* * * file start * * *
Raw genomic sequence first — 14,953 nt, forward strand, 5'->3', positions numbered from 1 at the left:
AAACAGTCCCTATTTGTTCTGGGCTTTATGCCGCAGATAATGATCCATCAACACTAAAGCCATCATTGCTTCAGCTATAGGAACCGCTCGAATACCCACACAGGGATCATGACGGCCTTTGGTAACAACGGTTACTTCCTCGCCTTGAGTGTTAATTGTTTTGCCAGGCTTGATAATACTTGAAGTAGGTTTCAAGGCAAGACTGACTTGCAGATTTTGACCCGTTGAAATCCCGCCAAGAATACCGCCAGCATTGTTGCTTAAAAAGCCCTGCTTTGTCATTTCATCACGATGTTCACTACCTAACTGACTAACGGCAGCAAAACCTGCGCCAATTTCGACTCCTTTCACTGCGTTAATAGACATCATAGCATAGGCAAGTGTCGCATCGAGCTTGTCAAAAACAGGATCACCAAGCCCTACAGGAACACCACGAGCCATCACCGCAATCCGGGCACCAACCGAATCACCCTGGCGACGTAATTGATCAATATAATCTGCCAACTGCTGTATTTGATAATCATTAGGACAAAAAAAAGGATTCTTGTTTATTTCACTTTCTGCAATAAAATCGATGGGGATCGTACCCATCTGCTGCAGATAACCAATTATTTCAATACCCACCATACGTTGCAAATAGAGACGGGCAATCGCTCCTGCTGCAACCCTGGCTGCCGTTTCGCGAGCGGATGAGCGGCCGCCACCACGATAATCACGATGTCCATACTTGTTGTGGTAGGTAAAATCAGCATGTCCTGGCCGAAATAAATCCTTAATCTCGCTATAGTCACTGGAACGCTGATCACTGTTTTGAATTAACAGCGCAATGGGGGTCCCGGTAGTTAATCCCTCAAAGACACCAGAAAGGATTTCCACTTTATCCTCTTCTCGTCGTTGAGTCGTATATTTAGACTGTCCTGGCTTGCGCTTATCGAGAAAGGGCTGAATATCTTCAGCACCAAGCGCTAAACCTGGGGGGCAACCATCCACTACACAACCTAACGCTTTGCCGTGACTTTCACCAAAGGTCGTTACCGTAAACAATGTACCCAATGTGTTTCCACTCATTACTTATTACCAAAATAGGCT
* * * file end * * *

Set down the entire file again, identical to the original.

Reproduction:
Raw genomic sequence first — 14,953 nt, forward strand, 5'->3', positions numbered from 1 at the left:
AAACAGTCCCTATTTGTTCTGGGCTTTATGCCGCAGATAATGATCCATCAACACTAAAGCCATCATTGCTTCAGCTATAGGAACCGCTCGAATACCCACACAGGGATCATGACGGCCTTTGGTAACAACGGTTACTTCCTCGCCTTGAGTGTTAATTGTTTTGCCAGGCTTGATAATACTTGAAGTAGGTTTCAAGGCAAGACTGACTTGCAGATTTTGACCCGTTGAAATCCCGCCAAGAATACCGCCAGCATTGTTGCTTAAAAAGCCCTGCTTTGTCATTTCATCACGATGTTCACTACCTAACTGACTAACGGCAGCAAAACCTGCGCCAATTTCGACTCCTTTCACTGCGTTAATAGACATCATAGCATAGGCAAGTGTCGCATCGAGCTTGTCAAAAACAGGATCACCAAGCCCTACAGGAACACCACGAGCCATCACCGCAATCCGGGCACCAACCGAATCACCCTGGCGACGTAATTGATCAATATAATCTGCCAACTGCTGTATTTGATAATCATTAGGACAAAAAAAAGGATTCTTGTTTATTTCACTTTCTGCAATAAAATCGATGGGGATCGTACCCATCTGCTGCAGATAACCAATTATTTCAATACCCACCATACGTTGCAAATAGAGACGGGCAATCGCTCCTGCTGCAACCCTGGCTGCCGTTTCGCGAGCGGATGAGCGGCCGCCACCACGATAATCACGATGTCCATACTTGTTGTGGTAGGTAAAATCAGCATGTCCTGGCCGAAATAAATCCTTAATCTCGCTATAGTCACTGGAACGCTGATCACTGTTTTGAATTAACAGCGCAATGGGGGTCCCGGTAGTTAATCCCTCAAAGACACCAGAAAGGATTTCCACTTTATCCTCTTCTCGTCGTTGAGTCGTATATTTAGACTGTCCTGGCTTGCGCTTATCGAGAAAGGGCTGAATATCTTCAGCACCAAGCGCTAAACCTGGGGGGCAACCATCCACTACACAACCTAACGCTTTGCCGTGACTTTCACCAAAGGTCGTTACCGTAAACAATGTACCCAATGTGTTTCCACTCATTACTTATTACCAAAATAGGCT